As the teams struggle to keep up the pace of progress and reduce the Delay to Completion, work streams start to become out of sequence. One team has an easier time at crafting their solution while another, to which they are dependent on the output, hits a significant snag and is delayed several weeks. In order to stay busy, the first team starts work on something else while the second team finishes their work. When the second team delivers, the first team is not prepared to immediately shift back to their original work stream and so their deliverable is delayed even further. Meanwhile, a third team, that was dependent on the first team’s deliverable has now been delayed by the cumulative delay of the first two teams. Teams and individuals begin to take shortcuts as delivery of interim work products become out of sync with each other. The diminished focus and desynchronization of work streams leads to an increase in the Error Fraction, which in turn leads to a further Delay to Completion. This is the Haste Makes Out-of-Sequence Work Loop (Figure 1, K).

Figure 2 (click to enlarge)

As the effects of the Haste Makes Out-of-Sequence Work Loop build,  team begin switching back-and-forth between work streams depending on who is making the most noise for the completion of any particular deliverable. This is the Thrash and Churn Loop (Figure 2, L). Switching from stream to stream or, in worst cases, task to task, places a tremendous burden on development teams and can do more to slow progress than almost anything else I’ve encountered in team management. Not covered in this model is the type of churn that occurs when parts of the project undergo redesign after work has begun on the existing design. Long term projects are particularly susceptible to adverse impacts from redesign as the changes are often farther reaching. The drivers behind a redesign can range from trivial (a new CTO has a personal dislike for a platform vendor) to critical (a security flaw uncovered in a core technical component.)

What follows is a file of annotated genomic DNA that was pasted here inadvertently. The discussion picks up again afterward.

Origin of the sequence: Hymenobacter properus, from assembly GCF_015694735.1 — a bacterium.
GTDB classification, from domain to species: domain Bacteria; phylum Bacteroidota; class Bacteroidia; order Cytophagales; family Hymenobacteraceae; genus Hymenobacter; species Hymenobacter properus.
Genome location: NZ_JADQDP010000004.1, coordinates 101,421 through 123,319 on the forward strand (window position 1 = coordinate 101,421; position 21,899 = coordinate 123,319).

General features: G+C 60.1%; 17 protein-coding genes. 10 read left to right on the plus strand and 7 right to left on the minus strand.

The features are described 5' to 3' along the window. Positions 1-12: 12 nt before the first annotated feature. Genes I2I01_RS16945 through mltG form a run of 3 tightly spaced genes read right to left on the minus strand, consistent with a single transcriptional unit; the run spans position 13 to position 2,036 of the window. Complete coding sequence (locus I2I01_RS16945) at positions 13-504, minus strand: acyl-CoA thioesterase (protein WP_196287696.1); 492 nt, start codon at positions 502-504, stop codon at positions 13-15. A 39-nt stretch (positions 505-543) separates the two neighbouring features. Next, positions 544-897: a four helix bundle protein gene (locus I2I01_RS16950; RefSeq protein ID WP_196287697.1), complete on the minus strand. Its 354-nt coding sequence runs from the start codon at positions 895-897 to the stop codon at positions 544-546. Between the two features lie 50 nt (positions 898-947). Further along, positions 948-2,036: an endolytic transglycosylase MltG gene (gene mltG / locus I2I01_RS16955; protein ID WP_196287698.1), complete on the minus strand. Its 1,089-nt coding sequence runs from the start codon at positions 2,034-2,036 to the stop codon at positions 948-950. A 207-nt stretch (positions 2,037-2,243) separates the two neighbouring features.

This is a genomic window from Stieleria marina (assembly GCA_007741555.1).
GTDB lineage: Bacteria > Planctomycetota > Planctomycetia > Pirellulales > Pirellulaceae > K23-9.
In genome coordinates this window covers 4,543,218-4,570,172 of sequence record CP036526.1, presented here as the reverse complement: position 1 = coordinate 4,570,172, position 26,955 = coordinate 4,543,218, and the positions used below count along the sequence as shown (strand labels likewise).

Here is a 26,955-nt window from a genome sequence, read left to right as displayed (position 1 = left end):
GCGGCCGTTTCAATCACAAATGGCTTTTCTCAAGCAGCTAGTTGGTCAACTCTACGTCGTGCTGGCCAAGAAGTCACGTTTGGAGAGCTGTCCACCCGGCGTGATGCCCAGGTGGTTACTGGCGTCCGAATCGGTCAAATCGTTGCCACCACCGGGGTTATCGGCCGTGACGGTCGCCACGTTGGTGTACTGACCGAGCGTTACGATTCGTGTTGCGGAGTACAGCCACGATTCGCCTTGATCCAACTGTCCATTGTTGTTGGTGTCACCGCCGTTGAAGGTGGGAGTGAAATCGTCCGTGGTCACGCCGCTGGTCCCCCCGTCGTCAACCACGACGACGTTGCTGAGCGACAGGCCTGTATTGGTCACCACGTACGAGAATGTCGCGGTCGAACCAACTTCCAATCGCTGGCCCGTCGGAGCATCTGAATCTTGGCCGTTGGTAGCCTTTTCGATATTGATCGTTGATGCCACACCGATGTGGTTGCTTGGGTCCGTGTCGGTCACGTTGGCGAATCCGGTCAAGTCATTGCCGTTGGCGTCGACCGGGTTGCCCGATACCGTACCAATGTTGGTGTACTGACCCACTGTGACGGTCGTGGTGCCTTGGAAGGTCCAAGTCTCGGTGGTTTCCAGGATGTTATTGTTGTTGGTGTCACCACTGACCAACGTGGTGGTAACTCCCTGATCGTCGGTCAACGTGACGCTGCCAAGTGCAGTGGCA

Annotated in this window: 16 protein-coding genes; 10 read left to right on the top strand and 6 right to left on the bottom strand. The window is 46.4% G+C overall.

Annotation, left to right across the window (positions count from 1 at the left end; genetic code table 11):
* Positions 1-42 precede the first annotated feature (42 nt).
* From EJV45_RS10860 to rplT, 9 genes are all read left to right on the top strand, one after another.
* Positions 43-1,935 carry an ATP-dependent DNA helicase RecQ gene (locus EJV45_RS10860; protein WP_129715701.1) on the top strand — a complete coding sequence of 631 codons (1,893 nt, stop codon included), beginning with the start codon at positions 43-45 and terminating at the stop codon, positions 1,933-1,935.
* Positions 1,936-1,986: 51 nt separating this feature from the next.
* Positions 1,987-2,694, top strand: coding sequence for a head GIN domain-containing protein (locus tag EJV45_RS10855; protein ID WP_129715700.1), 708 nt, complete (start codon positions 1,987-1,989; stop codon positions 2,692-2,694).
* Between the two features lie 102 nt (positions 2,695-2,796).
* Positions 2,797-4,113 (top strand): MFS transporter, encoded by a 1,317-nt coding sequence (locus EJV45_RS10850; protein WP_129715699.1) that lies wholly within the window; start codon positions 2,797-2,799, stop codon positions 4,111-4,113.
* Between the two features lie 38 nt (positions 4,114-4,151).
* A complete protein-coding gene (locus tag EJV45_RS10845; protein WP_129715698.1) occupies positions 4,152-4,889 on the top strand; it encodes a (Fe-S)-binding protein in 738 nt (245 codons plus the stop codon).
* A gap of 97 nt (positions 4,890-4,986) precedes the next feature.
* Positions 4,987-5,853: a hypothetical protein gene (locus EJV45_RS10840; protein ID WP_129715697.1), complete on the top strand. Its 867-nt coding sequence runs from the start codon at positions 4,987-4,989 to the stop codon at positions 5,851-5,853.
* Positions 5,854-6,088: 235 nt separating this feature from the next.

If all the loops described to this point in the article series are allowed to run uncorrected the system is likely to crash as the project becomes one massive firefighting effort. A key indicator for when this is happening is employee morale.

Figure 3 (click to enlarge)

The increased Fatigue, the growing burden of Work/Rework to Do, the unsatisfying Task Switching between work assignments all combine to causes a decrease in team Morale. This is the Hopelessness Loop (Figure 3, M). Teams are left with a powerless feeling of being caught on a never ending treadmill. And so, stepping across the threshold to the office is like passing through the gates of Dante’s Inferno.